A leading food expert prompted outrage in Italy by claiming that many of the country’s most revered gastronomic offerings are based on myths and falsehoods.
Spaghetti carbonara is an American creation, parmigiano cheese from Italy is inferior to its closely related cousin in Wisconsin and tiramisu is a recent invention, Alberto Grandi said.
Mr Grandi, a food historian at the University of Parma, the home of parmesan cheese, accused Italians of clinging to “fairy tales” about their cuisine as a way of reinforcing their national identity.
Pizza was unknown in Italy outside the country’s south until after the Second World War and panettone, the beloved "traditional" cake served at Christmas, was invented by an Italian food brand in the 1920s, he pointed out.
Carbonara was invented in 1944 using the bacon, cheese and powdered eggs that only American troops had access to in a country that had been brought to its knees by years of war.
Parmesan made in Wisconsin by the descendants of Italian immigrants is truer to the original cheese than the stuff produced in Italy, he insists.
Pizzerias were invented by Italians who migrated to the US, rather than in Italy, he added.
Writing a full page article in one of Italy’s leading newspapers, Mr Grandi said the idea that Italians have taught the rest of the world how to eat and cook is “offensive” and wrong from a historical point of view.
His comments were a doubling down on similar remarks in an interview with the Financial Times at the weekend, which prompted a wide chorus of protest in Italy, ranging from nationalist politicians to the country’s leading agricultural organisation.
Mr Grandi, who has written a book and produces a podcast debunking the myths of Italy’s culinary heritage, said many Italians were fixated on tradition.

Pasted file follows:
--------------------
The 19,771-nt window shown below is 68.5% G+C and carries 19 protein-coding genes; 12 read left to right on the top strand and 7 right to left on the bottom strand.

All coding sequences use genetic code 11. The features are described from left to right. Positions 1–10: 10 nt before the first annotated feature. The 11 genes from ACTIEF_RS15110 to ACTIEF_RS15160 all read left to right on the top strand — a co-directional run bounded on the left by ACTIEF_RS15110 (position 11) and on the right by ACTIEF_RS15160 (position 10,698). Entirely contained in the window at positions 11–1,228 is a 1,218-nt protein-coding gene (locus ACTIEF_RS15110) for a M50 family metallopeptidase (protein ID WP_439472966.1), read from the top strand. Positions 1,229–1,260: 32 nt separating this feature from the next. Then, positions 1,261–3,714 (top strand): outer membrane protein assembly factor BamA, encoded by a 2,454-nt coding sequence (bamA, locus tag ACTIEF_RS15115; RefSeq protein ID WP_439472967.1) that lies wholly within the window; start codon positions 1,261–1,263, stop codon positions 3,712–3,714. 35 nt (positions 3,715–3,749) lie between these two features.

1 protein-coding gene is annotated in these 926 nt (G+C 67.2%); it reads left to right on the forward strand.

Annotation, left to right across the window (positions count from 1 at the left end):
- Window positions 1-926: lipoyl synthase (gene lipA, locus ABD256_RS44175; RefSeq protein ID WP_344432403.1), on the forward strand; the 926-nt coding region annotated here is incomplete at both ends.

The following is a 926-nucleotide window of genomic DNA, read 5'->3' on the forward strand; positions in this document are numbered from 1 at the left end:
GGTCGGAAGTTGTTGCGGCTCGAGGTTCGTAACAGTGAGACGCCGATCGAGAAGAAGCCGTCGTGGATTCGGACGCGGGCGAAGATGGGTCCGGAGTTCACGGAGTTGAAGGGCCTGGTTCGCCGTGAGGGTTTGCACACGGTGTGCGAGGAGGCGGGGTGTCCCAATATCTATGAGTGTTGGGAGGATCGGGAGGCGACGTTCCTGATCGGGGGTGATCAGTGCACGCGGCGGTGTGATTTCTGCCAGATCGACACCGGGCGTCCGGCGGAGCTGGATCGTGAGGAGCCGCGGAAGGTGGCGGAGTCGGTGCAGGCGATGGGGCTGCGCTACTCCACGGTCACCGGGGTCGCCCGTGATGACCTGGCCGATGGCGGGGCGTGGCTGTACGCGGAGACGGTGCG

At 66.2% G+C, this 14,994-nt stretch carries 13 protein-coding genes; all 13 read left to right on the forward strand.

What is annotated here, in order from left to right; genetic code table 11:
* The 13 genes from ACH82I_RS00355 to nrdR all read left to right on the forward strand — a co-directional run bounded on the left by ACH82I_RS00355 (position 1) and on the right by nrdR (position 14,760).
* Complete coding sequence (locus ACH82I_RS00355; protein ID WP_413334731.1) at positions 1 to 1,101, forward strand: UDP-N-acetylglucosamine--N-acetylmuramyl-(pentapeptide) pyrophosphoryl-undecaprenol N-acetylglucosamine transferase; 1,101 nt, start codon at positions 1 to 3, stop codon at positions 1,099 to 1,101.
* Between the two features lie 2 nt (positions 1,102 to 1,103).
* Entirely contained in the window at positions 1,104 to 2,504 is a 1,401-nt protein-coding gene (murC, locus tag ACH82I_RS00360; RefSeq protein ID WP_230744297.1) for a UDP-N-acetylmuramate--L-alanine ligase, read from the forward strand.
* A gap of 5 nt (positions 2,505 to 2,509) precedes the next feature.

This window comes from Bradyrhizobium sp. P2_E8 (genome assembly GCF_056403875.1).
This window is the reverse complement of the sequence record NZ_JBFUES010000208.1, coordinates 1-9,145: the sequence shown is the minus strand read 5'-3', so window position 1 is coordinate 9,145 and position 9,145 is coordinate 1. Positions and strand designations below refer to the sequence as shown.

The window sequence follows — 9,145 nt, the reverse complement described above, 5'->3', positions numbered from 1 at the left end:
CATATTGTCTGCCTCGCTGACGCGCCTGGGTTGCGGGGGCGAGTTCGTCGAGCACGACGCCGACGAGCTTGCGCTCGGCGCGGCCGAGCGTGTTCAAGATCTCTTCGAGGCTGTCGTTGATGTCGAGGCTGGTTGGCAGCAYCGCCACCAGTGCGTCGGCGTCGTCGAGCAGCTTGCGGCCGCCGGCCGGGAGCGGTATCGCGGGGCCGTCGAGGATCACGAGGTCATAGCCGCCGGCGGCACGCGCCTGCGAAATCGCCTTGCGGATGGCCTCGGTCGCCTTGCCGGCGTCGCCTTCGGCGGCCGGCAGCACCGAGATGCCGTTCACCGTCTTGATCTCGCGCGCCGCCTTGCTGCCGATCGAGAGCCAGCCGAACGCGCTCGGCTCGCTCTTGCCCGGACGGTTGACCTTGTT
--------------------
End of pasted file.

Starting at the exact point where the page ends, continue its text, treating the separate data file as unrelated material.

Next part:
They agonise over whether to use pork jowl or bacon in carbonara, but he argued that recipes should not be “carved in marble”. In the lean years after the war, when many Italians did not have enough to eat, they would not have been bothered with such niceties, he said.
He said he was surprised that a “simple interview” had turned into a “nationalistic controversy”.
Coming after the coalition government of Giorgia Meloni had proposed that Italian cuisine should be awarded World Heritage recognition, some commentators had imagined that he was part of “an anti-Italian plot,” he said.
Many Italian dishes that are viewed as being steeped in tradition, such as spaghetti all’amatriciana, “in fact have a very brief history,” he wrote.
But Italians “continue to tell themselves reassuring fairy tales” about their national cuisine.
His critique earned him the wrath of Coldiretti, Italy’s national farmers’ association, which accused him of launching a “surreal attack on the iconic dishes of Italian cuisine”.
Mr Grandi had “trivialised” Italy’s food heritage, “from carbonara to panettone, from tiramisu to Parmigiano Reggiano,” the association said. His accusations were based on “imaginative reconstructions” of Italy’s culinary history, it claimed.
The Consortium for Parmigiano Reggiano, an organisation that champions the regional cheese, pointed out indignantly that it is made according to a recipe that dates back to 1254.
Mr Grandi was also criticised by Matteo Salvini, deputy prime minister and leader of the hard-Right League party.
Mr Salvini, who never loses an opportunity to link Italian food to nationalist pride, said foreigners were jealous of Italy’s gastronomic excellence.
But Mr Grandi was unrepentant and questioned the value of Italy trying to win World Heritage recognition for its cuisine.
“If we get it, what will happen? People who love Italian food will continue to love it and those who don’t like it will continue to not like it. And why Italian food – why not Greek or Turkish, for example?”